There are many cases of casinos setting deposits at inappropriately high levels, compared to the average amount that most can spend on leisure activities.Online casino company 888 failed to carry out proper financial checks until their customers had deposited £40k ($48.5k). As a result, one vulnerable client lost £37k ($44.9k) in just six weeks during 2020. A £9.4m ($11.4m) fine followed, which is the third highest in the history of British gambling regulation.

Lessons to be learned

  • Customer base
    Consider your customer base and individual customer’s disposable income levels (keeping gross earnings in mind) as a starting point for setting benchmark triggers that flag vulnerable players.
  • Establish trigger groups and interact with customers
    Set adequate affordability triggers to protect clients from gambling-related harm. If a customer wishes to spend more than the national average, ask them to provide supporting information, such as three months’ payslips, P60s, tax returns or bank statements.
  • COVID-19
    The Pandemic dramatically influenced people’s gambling habits. According to data analysis conducted by the UK Gambling Commission, 40% of people saw a decrease in their disposable income, while 20% of the population reported a decrease to their mental health during lockdown, and may have sought additional forms of entertainment or betting activities unrelated to shuttered sporting events. Thus, close attention should be paid to possibly addicted clients.
  • Continue your monitoring
    Keep an eye on customers even if they’re in the profit trigger and their winnings show that they can be moved to a higher trigger. Such customers can also express signs of gambling addiction or gambling-related harm.

Mistake #5: loose risk assessment

Some casinos neglect proper risk assessment, failing to spot clients with a higher risk of money laundering and skipping over requests for proof of source of funds. The most high-profile example of this is online betting firm Betway, which was handed the biggest fine in UK gambling history—a record £11.6m ($14m). Betway was proven “inadequate” in its dealings with several clients, failing to fulfill their obligations to prevent both money laundering and problem gambling to allow £5.8m ($7m) to flow through the business, some of which was stolen money.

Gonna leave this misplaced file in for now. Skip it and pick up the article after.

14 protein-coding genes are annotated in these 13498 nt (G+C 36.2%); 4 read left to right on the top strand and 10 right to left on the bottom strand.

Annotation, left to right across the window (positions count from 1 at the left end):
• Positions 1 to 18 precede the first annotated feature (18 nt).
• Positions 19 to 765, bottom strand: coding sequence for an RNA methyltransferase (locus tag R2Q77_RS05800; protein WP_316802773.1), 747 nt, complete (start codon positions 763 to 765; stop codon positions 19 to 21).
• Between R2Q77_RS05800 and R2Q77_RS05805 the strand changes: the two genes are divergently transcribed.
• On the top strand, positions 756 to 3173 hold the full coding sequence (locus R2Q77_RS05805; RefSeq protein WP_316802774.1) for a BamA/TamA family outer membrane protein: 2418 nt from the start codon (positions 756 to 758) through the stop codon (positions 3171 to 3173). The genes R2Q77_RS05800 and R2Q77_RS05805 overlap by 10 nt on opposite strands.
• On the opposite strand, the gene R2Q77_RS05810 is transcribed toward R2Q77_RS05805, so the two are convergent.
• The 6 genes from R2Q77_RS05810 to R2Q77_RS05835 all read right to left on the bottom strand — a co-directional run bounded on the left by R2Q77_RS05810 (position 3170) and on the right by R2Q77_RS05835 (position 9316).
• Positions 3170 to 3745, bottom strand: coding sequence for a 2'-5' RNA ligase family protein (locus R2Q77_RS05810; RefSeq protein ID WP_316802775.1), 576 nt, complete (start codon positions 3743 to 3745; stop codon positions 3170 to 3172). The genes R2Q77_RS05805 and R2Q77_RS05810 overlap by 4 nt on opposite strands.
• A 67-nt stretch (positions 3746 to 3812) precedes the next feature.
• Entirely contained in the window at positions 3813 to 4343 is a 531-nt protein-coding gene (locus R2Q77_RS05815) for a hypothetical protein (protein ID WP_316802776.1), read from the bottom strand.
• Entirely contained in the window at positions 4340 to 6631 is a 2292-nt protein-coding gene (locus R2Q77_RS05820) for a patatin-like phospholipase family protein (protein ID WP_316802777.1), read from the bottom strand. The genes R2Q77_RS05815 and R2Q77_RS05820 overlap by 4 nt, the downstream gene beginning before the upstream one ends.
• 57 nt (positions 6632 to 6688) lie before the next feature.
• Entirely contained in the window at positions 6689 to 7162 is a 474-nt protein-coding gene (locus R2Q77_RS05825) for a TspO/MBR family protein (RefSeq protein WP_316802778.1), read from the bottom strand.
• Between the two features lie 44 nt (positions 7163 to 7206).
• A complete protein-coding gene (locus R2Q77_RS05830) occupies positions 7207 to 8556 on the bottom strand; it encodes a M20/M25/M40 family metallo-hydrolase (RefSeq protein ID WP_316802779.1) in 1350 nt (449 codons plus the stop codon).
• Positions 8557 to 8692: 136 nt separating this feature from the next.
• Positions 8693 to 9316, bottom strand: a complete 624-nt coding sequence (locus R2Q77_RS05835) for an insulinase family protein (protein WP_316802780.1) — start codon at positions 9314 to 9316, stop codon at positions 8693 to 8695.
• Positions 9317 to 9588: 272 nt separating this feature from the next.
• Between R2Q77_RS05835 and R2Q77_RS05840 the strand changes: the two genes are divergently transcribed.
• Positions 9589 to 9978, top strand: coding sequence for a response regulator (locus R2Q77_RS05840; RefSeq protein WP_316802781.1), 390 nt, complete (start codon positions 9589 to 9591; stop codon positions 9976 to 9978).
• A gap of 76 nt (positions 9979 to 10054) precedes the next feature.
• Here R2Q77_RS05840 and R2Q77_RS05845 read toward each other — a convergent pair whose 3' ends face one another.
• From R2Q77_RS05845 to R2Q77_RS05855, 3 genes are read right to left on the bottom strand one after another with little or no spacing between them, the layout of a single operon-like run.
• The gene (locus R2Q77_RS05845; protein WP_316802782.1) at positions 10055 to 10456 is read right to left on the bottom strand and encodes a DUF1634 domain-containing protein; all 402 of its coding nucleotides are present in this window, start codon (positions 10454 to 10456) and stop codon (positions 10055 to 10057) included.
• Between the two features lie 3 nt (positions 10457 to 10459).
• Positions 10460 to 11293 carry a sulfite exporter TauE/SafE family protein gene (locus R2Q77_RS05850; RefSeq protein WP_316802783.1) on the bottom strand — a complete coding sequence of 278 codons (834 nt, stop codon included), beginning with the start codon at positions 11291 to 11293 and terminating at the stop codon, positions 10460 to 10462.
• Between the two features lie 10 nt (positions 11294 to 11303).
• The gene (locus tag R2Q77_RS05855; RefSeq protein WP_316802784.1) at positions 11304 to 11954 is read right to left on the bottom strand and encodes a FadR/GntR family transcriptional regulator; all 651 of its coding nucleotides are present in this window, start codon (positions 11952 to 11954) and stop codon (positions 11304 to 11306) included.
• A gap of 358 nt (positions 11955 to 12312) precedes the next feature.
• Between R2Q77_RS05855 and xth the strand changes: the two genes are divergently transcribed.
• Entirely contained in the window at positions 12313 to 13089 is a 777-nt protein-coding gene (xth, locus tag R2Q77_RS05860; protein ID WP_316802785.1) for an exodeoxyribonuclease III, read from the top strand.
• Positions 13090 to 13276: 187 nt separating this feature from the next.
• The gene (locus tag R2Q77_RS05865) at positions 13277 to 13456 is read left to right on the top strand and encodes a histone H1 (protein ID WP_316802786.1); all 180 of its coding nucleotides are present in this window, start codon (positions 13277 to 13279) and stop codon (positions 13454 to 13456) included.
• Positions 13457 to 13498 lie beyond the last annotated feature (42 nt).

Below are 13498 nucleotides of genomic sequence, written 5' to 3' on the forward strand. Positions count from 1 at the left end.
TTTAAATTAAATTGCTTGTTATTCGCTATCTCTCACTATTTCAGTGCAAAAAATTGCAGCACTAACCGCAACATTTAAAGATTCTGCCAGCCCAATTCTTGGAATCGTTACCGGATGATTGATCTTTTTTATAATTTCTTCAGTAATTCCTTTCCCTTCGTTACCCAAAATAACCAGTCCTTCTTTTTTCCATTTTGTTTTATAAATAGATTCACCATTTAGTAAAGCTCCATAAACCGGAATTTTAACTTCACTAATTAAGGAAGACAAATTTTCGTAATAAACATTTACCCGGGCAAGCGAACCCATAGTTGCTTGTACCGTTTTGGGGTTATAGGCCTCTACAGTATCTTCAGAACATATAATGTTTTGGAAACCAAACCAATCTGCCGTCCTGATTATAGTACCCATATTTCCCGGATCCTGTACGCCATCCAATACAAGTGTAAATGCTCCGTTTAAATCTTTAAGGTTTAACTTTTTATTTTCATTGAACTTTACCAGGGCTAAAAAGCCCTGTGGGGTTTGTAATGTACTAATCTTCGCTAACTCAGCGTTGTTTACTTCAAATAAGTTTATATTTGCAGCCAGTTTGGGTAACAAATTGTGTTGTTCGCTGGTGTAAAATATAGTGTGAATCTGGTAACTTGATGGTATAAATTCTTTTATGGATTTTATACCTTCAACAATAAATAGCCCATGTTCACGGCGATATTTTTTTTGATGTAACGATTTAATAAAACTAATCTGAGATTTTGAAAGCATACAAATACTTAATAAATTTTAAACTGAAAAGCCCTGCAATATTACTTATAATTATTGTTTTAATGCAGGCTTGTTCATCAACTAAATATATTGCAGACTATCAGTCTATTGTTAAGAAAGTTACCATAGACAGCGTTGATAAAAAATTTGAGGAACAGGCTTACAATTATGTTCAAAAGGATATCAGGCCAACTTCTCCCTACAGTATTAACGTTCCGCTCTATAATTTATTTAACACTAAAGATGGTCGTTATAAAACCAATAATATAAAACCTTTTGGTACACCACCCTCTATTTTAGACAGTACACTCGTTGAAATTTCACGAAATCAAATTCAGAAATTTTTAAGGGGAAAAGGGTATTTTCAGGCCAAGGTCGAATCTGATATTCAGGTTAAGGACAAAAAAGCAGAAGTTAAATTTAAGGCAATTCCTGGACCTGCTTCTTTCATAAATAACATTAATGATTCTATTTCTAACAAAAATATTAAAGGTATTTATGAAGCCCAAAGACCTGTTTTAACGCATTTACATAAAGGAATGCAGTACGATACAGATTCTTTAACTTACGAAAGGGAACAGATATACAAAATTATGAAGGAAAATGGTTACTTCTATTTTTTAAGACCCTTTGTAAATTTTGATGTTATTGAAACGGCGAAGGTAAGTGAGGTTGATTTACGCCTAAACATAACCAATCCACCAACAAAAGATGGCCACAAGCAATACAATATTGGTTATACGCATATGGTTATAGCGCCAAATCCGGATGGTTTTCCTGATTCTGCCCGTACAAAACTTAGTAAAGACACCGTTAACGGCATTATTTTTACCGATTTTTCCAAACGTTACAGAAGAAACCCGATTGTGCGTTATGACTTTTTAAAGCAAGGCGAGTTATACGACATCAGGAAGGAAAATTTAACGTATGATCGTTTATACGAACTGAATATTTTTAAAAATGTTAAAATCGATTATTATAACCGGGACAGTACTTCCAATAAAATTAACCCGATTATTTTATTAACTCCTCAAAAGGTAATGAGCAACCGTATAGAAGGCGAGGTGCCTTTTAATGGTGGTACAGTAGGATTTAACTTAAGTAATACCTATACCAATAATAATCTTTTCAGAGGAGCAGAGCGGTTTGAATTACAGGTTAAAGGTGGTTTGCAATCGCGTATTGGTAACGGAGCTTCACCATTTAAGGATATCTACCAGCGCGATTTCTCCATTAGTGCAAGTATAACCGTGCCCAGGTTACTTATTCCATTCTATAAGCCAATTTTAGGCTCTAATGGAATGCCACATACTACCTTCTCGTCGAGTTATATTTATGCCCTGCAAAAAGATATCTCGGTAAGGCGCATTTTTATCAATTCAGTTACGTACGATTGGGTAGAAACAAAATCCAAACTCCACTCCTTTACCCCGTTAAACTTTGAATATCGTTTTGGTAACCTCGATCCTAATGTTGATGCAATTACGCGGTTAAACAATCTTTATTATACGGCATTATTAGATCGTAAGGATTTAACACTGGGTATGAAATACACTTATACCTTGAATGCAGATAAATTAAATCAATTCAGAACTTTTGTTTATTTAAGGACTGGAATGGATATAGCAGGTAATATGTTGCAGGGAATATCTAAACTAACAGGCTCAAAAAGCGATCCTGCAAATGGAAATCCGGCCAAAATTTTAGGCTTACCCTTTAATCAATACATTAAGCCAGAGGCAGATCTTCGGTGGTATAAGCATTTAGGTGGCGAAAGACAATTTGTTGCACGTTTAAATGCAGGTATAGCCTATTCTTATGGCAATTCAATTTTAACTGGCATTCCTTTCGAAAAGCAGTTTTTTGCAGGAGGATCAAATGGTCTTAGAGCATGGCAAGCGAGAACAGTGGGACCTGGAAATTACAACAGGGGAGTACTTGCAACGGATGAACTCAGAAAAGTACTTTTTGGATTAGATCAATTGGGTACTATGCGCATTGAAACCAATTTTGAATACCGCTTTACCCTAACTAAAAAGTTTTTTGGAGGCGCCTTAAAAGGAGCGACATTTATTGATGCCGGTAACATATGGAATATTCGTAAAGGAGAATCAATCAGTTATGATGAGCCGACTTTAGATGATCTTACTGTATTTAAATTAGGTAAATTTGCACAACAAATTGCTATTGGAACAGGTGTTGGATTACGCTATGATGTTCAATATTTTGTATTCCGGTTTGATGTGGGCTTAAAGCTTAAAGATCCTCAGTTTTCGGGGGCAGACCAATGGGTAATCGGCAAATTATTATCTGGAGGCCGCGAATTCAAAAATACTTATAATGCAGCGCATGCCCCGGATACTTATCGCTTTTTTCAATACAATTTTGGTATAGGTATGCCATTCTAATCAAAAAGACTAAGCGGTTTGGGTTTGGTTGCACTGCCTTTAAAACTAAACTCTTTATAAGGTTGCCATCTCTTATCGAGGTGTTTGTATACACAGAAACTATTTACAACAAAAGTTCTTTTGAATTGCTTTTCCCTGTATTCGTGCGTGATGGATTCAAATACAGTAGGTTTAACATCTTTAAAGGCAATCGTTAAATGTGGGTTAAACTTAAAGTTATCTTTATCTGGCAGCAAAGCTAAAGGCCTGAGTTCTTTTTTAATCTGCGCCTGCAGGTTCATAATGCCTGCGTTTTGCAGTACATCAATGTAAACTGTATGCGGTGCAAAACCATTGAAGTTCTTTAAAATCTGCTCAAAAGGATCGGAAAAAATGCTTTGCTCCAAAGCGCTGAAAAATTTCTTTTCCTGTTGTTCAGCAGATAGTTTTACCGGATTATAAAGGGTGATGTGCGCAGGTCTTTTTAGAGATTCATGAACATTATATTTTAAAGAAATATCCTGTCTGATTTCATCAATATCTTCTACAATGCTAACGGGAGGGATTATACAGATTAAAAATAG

Lessons to be learned

Enhanced due diligence (EDD) is the ultimate defense against suspicious, high-risk and criminal users. EDD is a type of Customer Due Diligence for additional risk assessment, ranging from requests for more information to verification of sources of wealth and funds, as well as getting senior management approval before starting the business relationship.

  • EDD triggers
    Businesses use EDD triggers to help them quickly detect and thoroughly verify high-risk customers, such as PEPs.
  • Critical document assessment
    It’s important to critically assess the documents that prove source of funds and source of wealth in order to make confident decisions.
  • Clear, risk-based policies
    Another essential practice for casinos is to create clear and up-to-date risk-based policies that are tailored to their business. Casinos should control the implementation of these policies and thoroughly train their employees.
  • Compliance reports on EDD
    Again, if a business is documenting the entire EDD process, it will help them later on to prove their actions to regulators.

Mistake #6: undetected problem gambling

When gambling becomes more than just a hobby, things can go south. Customers can spend more than their income, selling property or even stealing money from  relatives to fund their next bet. And if casinos don’t monitor for signs of such behavior, they’ll be on the hook for it.

There are countless casinos who’ve failed to address addiction among their players, including: William Hill (fined £6.2m or $7.5m), Paddy Power Betfair (fined £280k or $340k), Sky Bet (fined £1m or $1.2m), Caesars Entertainment (fined £13m or $15.7m), and 32Red (fined £2m or $2.4m).

But is a fine enough to compensate for a human life? In 2017, a 24-year old English teacher committed suicide after years of severe gambling problems. His parents claim there is outrageously little public information raising awareness of the consequences of gambling addiction. Casinos can help by comprehensively informing gamers about the risks and closely monitoring their behavior for troubling signs.

Lessons to be learned

One of the biggest problems for casinos is detecting gambling addiction. Still, under UK regulations,  casinos must be able to recognize when a user spends erratically or beyond their means.

  • Upfront PoSoF verification
    Casinos must verify the source of funds of the customer upon onboarding. For all you know, a customer might be spending all of their savings.
  • Restrictions for the self-excluded
    All clients must be checked for self-exclusion. These are problem gamblers who registered themselves to avoid relapsing in moments of weakness, and casinos must prevent them from entering.
  • Addictive gambling triggers
    Casinos can set up triggers for addictive gambling patterns and other red flags. For example, this can be when users place high-outcome, high-risk  bets or chase losses.
  • Targeting the right audience
    Casinos should adjust their marketing campaigns to ensure they don’t promote to those on self-excluded lists.

For ages, casinos have been a highly popular form of entertainment with a problematic reputation. Today, we’re seeing an opportunity for things to change for the better. New legislation is promoting transparency and trustworthiness in gaming. This is evident in regulatory mechanisms preventing money laundering—a historic vulnerability of casinos—as well as responsible gaming principles that protect clients from serious losses and operators from ruined reputations and fines.

Share